Virtues of necessity: get ready for the ‘woke’ red carpet season


Virtues of necessity: get ready for the ‘woke’ red carpet season

As awards season heats up, we looks at how the stars will shine a spotlight on their social conscience

Luciana Bellini

Awards season used to be a time when Hollywood celebrities could put on an expensive gown and enjoy a spot of backslapping and partying in full glare of an adoring public. But Harvey Weinstein spoilt all of that.
Now, it is obligatory that attendees also use their moment on the red carpet to wear their “wokeness” (how conscious they are about pressing social issues) on their designer sleeves.
In the wake of the Weinstein scandal and the rise of the MeToo hashtag, 2018’s Golden Globes even implemented a statement-making, all-black dress code. Celebrities at the 2018 Academy Awards, Baftas and Grammys followed suit, showing their support for the cause by wearing special Time’s Up pins and white roses.
And woe betide anyone who didn’t get the memo.
When actress Blanca Blanco decided to attend 2018’s Globes in a risqué crimson gown, within hours she was trending on Twitter for the wrong reasons, and even received death threats. One year on, colour-co-ordinated outfits still pack a punch: last week, female US Democrats wore white in support of gender equality at Donald Trump’s State of the Union speech.
But if 2018 was the year that red-carpet dressing got political, just wait until the Baftas in London this week, and the 91st Academy Awards in a fortnight’s time. With no official or unofficial dress code for either, celebrity attendees are said to be opting for crazily colourful gowns. When it comes to virtue signalling, there are new ways in Tinseltown. The fact this year’s Oscars will be without an official presenter for the first time in 30 years because organisers couldn’t find one “woke” enough is a signifier of just how high the stakes have become. Comedian Kevin Hart was forced to give up the coveted role after a number of old tweets resurfaced in which he reportedly expressed homophobic slurs.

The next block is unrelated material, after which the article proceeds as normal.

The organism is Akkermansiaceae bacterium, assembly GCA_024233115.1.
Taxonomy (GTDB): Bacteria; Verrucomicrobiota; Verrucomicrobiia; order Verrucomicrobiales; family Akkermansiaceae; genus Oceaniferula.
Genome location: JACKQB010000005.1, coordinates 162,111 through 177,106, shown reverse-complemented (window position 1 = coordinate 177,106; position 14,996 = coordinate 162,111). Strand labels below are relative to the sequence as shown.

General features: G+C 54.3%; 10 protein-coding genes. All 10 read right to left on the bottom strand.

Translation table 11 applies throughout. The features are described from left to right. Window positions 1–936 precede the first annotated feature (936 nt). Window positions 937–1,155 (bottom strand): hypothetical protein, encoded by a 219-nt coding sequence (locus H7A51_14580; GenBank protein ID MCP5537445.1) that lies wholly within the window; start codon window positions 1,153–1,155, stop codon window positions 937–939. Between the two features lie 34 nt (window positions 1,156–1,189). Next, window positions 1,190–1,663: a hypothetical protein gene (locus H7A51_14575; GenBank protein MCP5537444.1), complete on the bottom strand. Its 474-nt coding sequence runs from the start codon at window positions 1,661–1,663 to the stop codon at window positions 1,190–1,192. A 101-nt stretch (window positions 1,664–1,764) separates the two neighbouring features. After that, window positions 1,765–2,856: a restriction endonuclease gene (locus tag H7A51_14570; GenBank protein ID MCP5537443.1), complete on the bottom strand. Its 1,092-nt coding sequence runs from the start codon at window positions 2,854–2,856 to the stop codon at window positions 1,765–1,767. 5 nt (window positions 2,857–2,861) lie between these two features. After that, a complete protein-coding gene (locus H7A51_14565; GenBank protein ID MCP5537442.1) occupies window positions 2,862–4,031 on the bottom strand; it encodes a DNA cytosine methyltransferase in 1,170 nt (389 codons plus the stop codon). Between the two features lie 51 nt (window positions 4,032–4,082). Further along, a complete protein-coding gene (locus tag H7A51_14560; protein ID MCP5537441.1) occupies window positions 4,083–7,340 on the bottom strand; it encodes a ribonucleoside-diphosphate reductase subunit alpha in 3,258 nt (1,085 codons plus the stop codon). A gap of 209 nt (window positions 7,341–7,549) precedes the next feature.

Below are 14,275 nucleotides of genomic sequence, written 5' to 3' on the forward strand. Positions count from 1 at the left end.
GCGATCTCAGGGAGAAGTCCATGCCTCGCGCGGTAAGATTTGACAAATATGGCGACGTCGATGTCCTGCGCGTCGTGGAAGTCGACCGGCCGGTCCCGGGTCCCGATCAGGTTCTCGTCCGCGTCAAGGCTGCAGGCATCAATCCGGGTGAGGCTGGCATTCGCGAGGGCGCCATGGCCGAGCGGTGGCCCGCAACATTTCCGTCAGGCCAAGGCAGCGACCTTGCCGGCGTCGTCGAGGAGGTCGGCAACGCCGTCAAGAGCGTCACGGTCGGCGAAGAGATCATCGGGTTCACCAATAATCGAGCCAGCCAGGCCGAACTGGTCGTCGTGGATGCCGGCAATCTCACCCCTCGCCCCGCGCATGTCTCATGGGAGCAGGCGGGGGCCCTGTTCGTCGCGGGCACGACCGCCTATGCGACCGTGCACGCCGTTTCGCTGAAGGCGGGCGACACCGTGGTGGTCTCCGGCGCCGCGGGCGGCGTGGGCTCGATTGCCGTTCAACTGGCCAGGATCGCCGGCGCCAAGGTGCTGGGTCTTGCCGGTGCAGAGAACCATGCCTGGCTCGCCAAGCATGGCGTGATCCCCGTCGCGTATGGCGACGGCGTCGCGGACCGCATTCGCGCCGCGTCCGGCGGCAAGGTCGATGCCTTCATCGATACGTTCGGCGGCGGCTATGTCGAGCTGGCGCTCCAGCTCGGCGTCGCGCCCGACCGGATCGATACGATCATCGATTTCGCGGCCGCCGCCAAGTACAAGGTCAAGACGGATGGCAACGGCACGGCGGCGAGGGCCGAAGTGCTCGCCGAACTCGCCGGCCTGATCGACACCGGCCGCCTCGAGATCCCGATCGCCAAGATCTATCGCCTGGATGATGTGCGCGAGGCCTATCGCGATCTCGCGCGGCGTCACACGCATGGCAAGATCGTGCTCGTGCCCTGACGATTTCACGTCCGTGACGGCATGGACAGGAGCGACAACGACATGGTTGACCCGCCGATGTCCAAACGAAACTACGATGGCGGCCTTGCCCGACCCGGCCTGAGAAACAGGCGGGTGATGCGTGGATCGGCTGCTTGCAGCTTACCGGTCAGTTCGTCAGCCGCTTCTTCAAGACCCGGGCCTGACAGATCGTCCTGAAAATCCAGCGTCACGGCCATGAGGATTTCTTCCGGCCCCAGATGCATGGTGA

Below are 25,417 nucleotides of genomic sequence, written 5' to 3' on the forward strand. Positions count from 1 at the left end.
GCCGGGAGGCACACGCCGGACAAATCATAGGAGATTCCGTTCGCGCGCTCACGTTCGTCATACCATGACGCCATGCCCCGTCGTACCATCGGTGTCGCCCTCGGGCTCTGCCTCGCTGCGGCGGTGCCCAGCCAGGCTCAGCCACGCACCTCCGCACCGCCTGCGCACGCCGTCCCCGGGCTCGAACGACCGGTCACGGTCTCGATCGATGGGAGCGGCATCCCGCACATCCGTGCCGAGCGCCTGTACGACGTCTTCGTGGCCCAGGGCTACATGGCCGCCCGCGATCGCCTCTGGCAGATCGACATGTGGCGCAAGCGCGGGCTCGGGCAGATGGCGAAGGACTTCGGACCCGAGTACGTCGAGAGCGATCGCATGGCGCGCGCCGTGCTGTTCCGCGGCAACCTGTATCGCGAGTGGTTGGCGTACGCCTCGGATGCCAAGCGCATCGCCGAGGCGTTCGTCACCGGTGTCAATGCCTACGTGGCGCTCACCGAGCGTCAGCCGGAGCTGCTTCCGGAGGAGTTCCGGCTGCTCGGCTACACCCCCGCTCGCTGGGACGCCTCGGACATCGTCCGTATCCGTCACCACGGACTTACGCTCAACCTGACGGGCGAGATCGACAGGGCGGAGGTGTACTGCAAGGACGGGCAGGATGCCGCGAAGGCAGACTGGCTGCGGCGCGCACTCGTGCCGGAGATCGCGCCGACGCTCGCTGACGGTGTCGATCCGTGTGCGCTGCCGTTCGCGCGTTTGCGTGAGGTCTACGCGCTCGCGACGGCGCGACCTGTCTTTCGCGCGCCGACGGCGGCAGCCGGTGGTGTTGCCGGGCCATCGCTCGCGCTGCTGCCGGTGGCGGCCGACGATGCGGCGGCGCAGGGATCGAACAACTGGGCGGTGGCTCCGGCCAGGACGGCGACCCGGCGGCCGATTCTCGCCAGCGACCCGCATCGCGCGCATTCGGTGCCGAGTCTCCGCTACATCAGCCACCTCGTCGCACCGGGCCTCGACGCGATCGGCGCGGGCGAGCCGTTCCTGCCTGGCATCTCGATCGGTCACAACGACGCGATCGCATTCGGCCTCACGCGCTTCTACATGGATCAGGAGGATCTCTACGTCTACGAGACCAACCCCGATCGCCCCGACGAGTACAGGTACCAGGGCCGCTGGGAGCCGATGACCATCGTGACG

So what is in store this awards season? Early indications came last month when The Handmaid’s Tale star Elisabeth Moss arrived at the Golden Globes and used it to launch Red Carpet Advocacy. Known as RAD, the philanthropic initiative asks for charitable donations from designers worn on the red carpets; in Moss’s case, every brand she chose (dress by Christian Dior haute couture, heels by Tamara Mellon) made donations to the American Civil Liberties Union.
Though the process is simple – the stylist and celebrity pick out their red-carpet look as usual, RAD approaches the chosen brands for a donation to a charity of the star’s choice, and when their clothes get discussed, during red carpet interviews, in magazine features and on social media, so does the donation – it’s one that could yet change the face of event dressing.